Envelope Music Producers Roundtable: Sampling from the past versus composing in the present

Envelope Music Producers Roundtable: Has mobile technology stripped away emotion in pop?

— Gerrick D. Kennedy


Envelope Music Producers Roundtable: Has mobile technology stripped away emotion in pop?

Technological advances in today’s evolving digital age have allowed music producers to venture from behind the studio soundboards and into the realm of endless mobility. 

During last month’s Grammy roundtable, the three hit-makers responsible for Grammy-nominated songs (Alex Da Kid, Ari Levine of the production trio the Smeezingtons, and RedOne) by Eminem, B.o.B., Bruno Mars and Lady Gaga, among others, spoke at length about how these advances have helped make their job more accessible despite rigorous travel demands.

Alex Da Kid said he crafted the hyperactive beat for Nicki Minaj's “Massive Attack” while riding a subway on the way to a studio in England; RedOne remembers writing the epic opening chords of “Bad Romance” while on a tour bus traveling with Gaga. “Love the Way You Lie” was mixed with Eminem in Detroit as Rihanna recorded her vocals at the last minute in Dublin.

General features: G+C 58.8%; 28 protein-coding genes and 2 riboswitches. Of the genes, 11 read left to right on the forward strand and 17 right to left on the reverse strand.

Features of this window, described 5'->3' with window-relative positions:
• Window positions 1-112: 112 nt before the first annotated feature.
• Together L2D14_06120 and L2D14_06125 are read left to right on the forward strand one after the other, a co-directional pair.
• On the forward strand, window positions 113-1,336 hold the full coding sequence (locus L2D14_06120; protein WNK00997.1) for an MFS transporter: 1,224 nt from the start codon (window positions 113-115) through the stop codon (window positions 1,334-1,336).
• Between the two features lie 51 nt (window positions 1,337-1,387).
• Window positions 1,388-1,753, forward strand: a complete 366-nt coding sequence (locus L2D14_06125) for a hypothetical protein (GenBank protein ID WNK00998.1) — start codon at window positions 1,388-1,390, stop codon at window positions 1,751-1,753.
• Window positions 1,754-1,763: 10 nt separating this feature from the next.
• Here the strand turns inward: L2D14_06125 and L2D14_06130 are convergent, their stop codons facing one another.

“They can just send files from across the world to get stuff done,” Levine said. “Like [Alex] could sit on the subway with his laptop and make a hit song.... Now anyone can buy a studio in their house or on their laptop and make hits there.”

In the clip above, Times Pop Music Critic Ann Powers asks if anything is compromised by this sense of mobility –- especially whether the raw emotion of a song is depleted if the producer and artist never actually meet face to face.

Check back daily until the Grammy Awards on Feb. 13 to see more of this conversation on pop music.

Recent and related:

Envelope Music Producers Roundtable: Does genre matter anymore?

Envelope Music Producers Roundtable: Sampling from the past versus composing in the present